** Point to remember in collecting anything. The war years changed how many things were made or not made due to the war machine.  “Steel, paints and most or all material, in general, were cut back for public use. Etc”.

Christmas Snow Baby

Christmas Snow Baby

(1864) Early Snow babies are highly collectable. They were made of candy and used as Christmas decorations. In later years they were made from bisque and spattered with glitter sand. There are also Snow babies tableware made by Royal Bayreuth. Copies of the small Snow Babies figurines are being made today in a line called “Snow-Babies” repro. But that’s not a bad thing.

The least you should know on Christmas Tree Ornaments. ∞

Imposed identifying marks on the ring or, some people call them caps.

The older caps were smaller than the newer versions.

Look for a paper /cardboard ring/ cap.  That will date it into the war years.

Look for a tarnished ring.

Check the lip under the ring. Is the glass flush or has it a lip. Older ones are flush.

Plastic is a dead giveaway of newer ornaments.

Countries to look for when collecting old Christmas Tree Ornaments

*Czechoslovakia *Poland *Germany

Shiny Brites Ornaments

Shiny Brites Ornaments

Shiny Brite Tree ORNAMENTS 1930-1960s seem to be the most popular for collectors. Before the war, they were just plain decorative balls for the tree. After the war, they became a little more colorful. Some came with concave starburst (reflectors) with lots of glitter, different shapes, and styles.

ALSO LOOK FOR 

Advertising SIGNS- Example – “Coca Cola sign with Santa drinking a coke”

DISHES- glassware with a Christmas theme.

Decorative hand-painted balls and shapes like animals and little, hand-carved people, etc.

Decorative bells

Hanging lanterns

Snowbabies are highly collectibles        https://www.kovels.com/price-guide/snow-babies.html

Cardboard cutout of St. Nickolas figurine

Betty Boop hanging ornament.

Novelty hanging decorations.

“German Dresden ornaments are embossed cardboard with very fine detailing.”

Christmas post-cards come in pages of 4 and you just cut out the one you want. They’re collectible!

There is no written rule on decorating your tree but there are some really neat old looking ornaments and decorations out there to be uncovered.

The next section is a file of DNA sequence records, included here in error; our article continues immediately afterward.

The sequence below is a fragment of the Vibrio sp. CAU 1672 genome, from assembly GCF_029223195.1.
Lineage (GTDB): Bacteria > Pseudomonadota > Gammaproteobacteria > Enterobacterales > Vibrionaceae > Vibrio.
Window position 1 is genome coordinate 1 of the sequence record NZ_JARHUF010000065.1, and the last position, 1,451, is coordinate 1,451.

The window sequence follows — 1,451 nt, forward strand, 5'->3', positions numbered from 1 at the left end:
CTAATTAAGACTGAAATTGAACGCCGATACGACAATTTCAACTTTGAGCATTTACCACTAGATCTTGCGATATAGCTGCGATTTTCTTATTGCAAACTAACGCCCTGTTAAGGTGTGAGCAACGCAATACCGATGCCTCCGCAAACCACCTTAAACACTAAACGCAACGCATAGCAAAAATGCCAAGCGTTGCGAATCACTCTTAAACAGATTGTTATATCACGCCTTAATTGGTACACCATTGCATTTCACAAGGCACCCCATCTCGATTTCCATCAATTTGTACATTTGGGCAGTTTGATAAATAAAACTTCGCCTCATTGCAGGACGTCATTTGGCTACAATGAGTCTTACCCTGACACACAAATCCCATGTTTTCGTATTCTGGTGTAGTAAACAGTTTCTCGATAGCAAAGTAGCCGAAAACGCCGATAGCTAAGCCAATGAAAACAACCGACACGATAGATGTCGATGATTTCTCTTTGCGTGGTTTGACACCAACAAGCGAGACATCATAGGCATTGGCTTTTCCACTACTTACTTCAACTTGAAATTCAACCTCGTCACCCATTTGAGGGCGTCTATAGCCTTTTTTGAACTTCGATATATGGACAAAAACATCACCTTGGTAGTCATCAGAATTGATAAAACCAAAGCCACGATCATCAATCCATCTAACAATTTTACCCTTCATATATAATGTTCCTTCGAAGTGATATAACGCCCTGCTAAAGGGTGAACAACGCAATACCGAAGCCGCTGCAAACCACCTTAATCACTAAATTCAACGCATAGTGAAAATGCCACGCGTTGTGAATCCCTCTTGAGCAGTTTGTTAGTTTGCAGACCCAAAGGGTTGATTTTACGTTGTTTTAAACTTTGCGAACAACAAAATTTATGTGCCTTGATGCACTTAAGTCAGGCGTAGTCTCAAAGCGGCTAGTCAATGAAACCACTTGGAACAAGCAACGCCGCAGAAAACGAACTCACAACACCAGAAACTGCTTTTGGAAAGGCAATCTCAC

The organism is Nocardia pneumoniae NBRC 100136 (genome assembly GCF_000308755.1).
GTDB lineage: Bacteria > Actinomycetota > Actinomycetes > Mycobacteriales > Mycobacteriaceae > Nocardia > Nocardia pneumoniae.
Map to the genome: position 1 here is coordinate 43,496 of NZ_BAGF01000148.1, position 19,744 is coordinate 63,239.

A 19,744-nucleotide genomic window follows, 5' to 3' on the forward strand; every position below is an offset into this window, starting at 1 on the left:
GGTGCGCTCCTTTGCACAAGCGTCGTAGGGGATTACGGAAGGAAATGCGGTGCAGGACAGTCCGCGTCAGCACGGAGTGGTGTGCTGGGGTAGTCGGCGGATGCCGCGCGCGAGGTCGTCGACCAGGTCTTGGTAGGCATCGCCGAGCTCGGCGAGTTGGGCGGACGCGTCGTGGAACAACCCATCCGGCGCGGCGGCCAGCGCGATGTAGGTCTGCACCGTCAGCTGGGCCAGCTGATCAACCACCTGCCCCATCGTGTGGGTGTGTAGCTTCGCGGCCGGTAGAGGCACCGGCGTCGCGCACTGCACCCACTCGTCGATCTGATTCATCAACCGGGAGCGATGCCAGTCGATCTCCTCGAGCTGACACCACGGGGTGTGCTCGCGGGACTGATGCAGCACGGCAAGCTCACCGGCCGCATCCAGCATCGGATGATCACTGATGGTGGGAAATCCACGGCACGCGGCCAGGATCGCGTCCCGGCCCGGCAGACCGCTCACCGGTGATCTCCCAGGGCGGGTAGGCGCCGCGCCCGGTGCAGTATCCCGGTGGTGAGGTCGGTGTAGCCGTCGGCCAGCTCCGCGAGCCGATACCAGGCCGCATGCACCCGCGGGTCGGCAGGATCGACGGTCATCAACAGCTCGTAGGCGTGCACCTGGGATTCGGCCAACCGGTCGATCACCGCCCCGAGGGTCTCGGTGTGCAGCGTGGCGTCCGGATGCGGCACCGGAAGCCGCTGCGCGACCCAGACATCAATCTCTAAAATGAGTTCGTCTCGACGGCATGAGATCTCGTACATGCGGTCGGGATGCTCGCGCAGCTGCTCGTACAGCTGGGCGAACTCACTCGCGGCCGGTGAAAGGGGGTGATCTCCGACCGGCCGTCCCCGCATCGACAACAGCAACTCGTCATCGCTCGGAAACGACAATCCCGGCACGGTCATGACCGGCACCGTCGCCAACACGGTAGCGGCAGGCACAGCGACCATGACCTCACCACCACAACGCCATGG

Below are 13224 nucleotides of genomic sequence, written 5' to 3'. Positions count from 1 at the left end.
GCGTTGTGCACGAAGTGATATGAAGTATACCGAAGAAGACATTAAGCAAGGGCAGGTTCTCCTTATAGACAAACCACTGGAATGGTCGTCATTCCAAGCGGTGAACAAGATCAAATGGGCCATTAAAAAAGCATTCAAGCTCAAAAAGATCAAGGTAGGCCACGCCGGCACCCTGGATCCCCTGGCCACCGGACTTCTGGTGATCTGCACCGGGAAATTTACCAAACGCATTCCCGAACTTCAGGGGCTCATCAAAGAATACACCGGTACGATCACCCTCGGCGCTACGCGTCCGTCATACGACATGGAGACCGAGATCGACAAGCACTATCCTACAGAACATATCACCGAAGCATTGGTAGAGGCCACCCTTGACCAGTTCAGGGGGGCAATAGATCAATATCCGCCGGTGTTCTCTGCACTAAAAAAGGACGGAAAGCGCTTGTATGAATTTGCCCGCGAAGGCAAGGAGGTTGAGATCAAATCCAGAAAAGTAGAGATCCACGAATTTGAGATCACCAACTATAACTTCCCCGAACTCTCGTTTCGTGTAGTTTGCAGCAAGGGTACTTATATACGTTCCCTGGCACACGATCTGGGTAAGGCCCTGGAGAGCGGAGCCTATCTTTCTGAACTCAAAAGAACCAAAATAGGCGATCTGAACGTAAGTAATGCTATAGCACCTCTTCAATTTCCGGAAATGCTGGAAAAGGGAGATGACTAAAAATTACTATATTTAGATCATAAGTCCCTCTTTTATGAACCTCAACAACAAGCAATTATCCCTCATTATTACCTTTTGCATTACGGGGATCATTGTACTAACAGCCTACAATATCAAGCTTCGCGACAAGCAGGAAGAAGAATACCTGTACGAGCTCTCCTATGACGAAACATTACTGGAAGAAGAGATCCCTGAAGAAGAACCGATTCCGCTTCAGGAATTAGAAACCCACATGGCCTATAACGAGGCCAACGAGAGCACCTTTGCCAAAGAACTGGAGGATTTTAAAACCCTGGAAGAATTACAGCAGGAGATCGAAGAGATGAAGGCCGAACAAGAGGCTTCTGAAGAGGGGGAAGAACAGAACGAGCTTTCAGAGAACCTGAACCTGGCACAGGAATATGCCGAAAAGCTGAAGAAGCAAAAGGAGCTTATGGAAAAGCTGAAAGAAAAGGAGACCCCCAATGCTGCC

AS THE STORY GOES, THEY EVEN HUNG COOKIES FROM THE TREE BRANCHES AS PER STORY.

“When I grew up in Europe there were no artificial trees nor electric lights to brighten up the tree. The Christmas decorations were mostly passed down from generation to generation and were hand-painted, small ornaments, about 3-4 inches in diameter.

There were also many bird-shaped ornaments with angel hair tails, fancy homemade cookies, strings of various nuts, and of course with real candles about 3 inches high.

The candles were only lit for a half hour or so because it was so dangerous and one of the adults would be on watch with a candle snuffer and water, in case the tree caught fire.”

  Author Unknown

………………………………….

Rare Santa Bank

Very Rare Santa clause Bank

Do your research on Christmas Collectables. You will find a wealth of information on Christmas Tree Ornaments and oddities on the web.  So don’t be too surprised if you get hooked on this interesting hobby. Bonus, you can show off you’re fine Christmas collection at the same time, every year.

”So, let’s get started.” Eh!

Old Christmas postcard

Old Christmas Post Card

Lots of places to find treasures: the thrift stores, flea markets, garage sales, and church bazaars. Nobody thinks of Christmas in the offseason, (summer), but that is the best time to buy. Do your research now,  get armed with what to look for, get ready for the offseason, and remember in any collecting,

 “Knowledge is power”.

Let’s get started! Oh, I already said that Eh.  Remember, they’re everywhere. You just have to look and see.

“Please leave me a comment or any suggestions.”

 INTERESTING WEBSITES FOR YOUR Christmas Related RESEARCH.   https://www.kovels.com

Please check the affiliate disclaimer,  link.

…………………………………………………………